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Approach: The Third of 6 Keys To Building A Life Long Partnership With Your Horse

In horse training or natural horsemanship, Approach isnothing more than a technique or method used in helping yourhorse to understand what it is you want him to do.

I feel it's important to point out at this time that one ofthe major reasons people fail to achieve excellence withtheir horse is that they are not mentally, emotionally andphysically fit. The way to achieve this is by beingpersistent and consistent in learning and practicing yourhorse training / natural horsemanship skills. Remember,It's not your horses fault, it's your responsibility to befit if you're to achieve success and excellence with yourhorse.

In talking about Approach or techniques, we'll use someexamples to point out some approaches people take inworking with their horses, which are very different fromnatural horsemanship.

Let's talk a little about longeing? Most people longetheir horses to exercise them, but let's look at whathappens when you do this. Your horse is going inmindless circles usually circling to the left and willcertainly get stronger physically, but unfortunately, hewill also get mentally weaker because you are onlyexercising his body and not his mind. It's importantto exercise both his body and mind.

Now let's look at lateral longeing. This is where we aregoing to exercise both your horse's body and mind. First,what are the differences between longeing and laterallongeing?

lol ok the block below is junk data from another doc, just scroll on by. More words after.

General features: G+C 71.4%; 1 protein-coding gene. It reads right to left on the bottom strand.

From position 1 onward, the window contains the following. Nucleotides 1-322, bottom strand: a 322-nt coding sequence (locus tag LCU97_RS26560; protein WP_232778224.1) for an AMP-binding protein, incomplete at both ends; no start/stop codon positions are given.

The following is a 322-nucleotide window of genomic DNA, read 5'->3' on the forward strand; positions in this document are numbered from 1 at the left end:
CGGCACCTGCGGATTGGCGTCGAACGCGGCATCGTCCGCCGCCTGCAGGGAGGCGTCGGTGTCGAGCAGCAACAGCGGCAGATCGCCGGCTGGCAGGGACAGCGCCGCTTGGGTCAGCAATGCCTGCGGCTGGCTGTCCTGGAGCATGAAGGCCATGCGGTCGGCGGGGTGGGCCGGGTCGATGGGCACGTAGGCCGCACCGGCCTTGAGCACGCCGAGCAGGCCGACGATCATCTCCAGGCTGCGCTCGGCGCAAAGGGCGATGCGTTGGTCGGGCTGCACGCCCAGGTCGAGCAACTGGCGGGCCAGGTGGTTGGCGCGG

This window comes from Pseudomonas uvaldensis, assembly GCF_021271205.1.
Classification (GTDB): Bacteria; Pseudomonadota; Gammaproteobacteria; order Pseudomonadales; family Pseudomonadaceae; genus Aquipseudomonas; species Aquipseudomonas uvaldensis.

In normal longeing, the person is only exercising the horseto take off the edge so the horse will be easier to ride.I think it's important to note that if your longeing yourhorse 15 minutes to take off the edge eventually you will beexercising him 30 minutes to take off the edge and as youcontinue this regime he will become stronger and strongeruntil you can no longer handle him.

In lateral longeing, you're looking to develop acommunication system with your horse along with exercisinghis body and mind, which will cause your hose to beemotionally collected. This communication system is builtaround 6 yields? Your horse going forward, backward,left, right, up or down. These 6 yields work into a seriesof maneuvers, which will exercise your horses mind and body.By being persistent and using the 6 yields you will helpyour horse to be mentally collected and instead ofincreasing the time it takes to get your horse under controlyou will decrease the time each day. By using laterallongeing you can help your horse to become mentallycollected in a shorter period of time.

Remember that horses can do only 6 things, but they can dothem in combination? Move forward, backward, left, right,up and down. Your goal should be to get your horse to goforward, backward and sideways whenever you ask him. If youcan do this, you will become the Alpha horse in hissociety.

When you teach your horse to go backwards you are alsoteaching him to stop. The better he backs up the better hestops. When you teach him to go sideways, you are alsoteaching him to steer left or right. When moving right orleft you are simply moving his hindquarters or frontquarters or moving them both at the same time to movesideways. Most horsemen will tell you that the better ahorse backs up and goes sideways the better he will doeverything else.

Lateral longeing is different from normal longeing in thatyou are exercising your horses mind with his body followingnaturally causing your horse to yield to you mentally.